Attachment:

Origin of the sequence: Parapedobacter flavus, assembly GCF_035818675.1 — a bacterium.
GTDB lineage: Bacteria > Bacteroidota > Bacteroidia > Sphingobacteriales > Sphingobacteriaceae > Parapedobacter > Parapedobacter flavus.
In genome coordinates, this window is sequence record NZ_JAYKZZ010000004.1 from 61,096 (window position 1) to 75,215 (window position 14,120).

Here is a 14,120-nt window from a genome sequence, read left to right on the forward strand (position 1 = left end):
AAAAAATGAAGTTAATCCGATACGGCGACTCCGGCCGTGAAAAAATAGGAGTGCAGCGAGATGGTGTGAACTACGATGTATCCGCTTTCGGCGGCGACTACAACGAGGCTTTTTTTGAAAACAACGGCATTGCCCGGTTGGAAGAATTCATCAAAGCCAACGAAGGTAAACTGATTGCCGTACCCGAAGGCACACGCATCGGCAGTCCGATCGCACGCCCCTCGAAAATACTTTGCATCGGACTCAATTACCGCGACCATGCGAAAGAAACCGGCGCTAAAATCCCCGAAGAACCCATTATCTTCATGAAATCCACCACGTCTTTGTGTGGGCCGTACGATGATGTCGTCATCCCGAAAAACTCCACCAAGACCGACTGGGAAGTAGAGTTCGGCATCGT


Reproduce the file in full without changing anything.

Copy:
Origin of the sequence: Parapedobacter flavus, assembly GCF_035818675.1 — a bacterium.
GTDB lineage: Bacteria > Bacteroidota > Bacteroidia > Sphingobacteriales > Sphingobacteriaceae > Parapedobacter > Parapedobacter flavus.
In genome coordinates, this window is sequence record NZ_JAYKZZ010000004.1 from 61,096 (window position 1) to 75,215 (window position 14,120).

Here is a 14,120-nt window from a genome sequence, read left to right on the forward strand (position 1 = left end):
AAAAAATGAAGTTAATCCGATACGGCGACTCCGGCCGTGAAAAAATAGGAGTGCAGCGAGATGGTGTGAACTACGATGTATCCGCTTTCGGCGGCGACTACAACGAGGCTTTTTTTGAAAACAACGGCATTGCCCGGTTGGAAGAATTCATCAAAGCCAACGAAGGTAAACTGATTGCCGTACCCGAAGGCACACGCATCGGCAGTCCGATCGCACGCCCCTCGAAAATACTTTGCATCGGACTCAATTACCGCGACCATGCGAAAGAAACCGGCGCTAAAATCCCCGAAGAACCCATTATCTTCATGAAATCCACCACGTCTTTGTGTGGGCCGTACGATGATGTCGTCATCCCGAAAAACTCCACCAAGACCGACTGGGAAGTAGAGTTCGGCATCGT